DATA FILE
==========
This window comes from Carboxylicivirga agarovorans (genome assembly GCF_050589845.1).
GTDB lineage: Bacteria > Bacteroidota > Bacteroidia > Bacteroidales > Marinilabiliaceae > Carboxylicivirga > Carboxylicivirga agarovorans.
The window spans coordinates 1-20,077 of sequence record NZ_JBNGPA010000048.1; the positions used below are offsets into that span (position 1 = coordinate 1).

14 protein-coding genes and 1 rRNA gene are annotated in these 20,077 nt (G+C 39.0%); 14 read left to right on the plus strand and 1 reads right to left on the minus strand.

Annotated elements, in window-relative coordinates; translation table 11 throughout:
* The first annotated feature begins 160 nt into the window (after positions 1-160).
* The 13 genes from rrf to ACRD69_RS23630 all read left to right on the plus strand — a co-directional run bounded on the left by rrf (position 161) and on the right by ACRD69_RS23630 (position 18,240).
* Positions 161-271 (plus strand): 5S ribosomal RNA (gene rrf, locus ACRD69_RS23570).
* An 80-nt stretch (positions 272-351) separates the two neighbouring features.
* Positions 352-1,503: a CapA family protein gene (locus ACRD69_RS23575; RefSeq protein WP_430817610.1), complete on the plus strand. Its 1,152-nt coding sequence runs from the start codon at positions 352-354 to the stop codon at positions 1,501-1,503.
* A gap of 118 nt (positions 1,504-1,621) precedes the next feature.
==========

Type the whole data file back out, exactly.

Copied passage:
This window comes from Carboxylicivirga agarovorans (genome assembly GCF_050589845.1).
GTDB lineage: Bacteria > Bacteroidota > Bacteroidia > Bacteroidales > Marinilabiliaceae > Carboxylicivirga > Carboxylicivirga agarovorans.
The window spans coordinates 1-20,077 of sequence record NZ_JBNGPA010000048.1; the positions used below are offsets into that span (position 1 = coordinate 1).

14 protein-coding genes and 1 rRNA gene are annotated in these 20,077 nt (G+C 39.0%); 14 read left to right on the plus strand and 1 reads right to left on the minus strand.

Annotated elements, in window-relative coordinates; translation table 11 throughout:
* The first annotated feature begins 160 nt into the window (after positions 1-160).
* The 13 genes from rrf to ACRD69_RS23630 all read left to right on the plus strand — a co-directional run bounded on the left by rrf (position 161) and on the right by ACRD69_RS23630 (position 18,240).
* Positions 161-271 (plus strand): 5S ribosomal RNA (gene rrf, locus ACRD69_RS23570).
* An 80-nt stretch (positions 272-351) separates the two neighbouring features.
* Positions 352-1,503: a CapA family protein gene (locus ACRD69_RS23575; RefSeq protein WP_430817610.1), complete on the plus strand. Its 1,152-nt coding sequence runs from the start codon at positions 352-354 to the stop codon at positions 1,501-1,503.
* A gap of 118 nt (positions 1,504-1,621) precedes the next feature.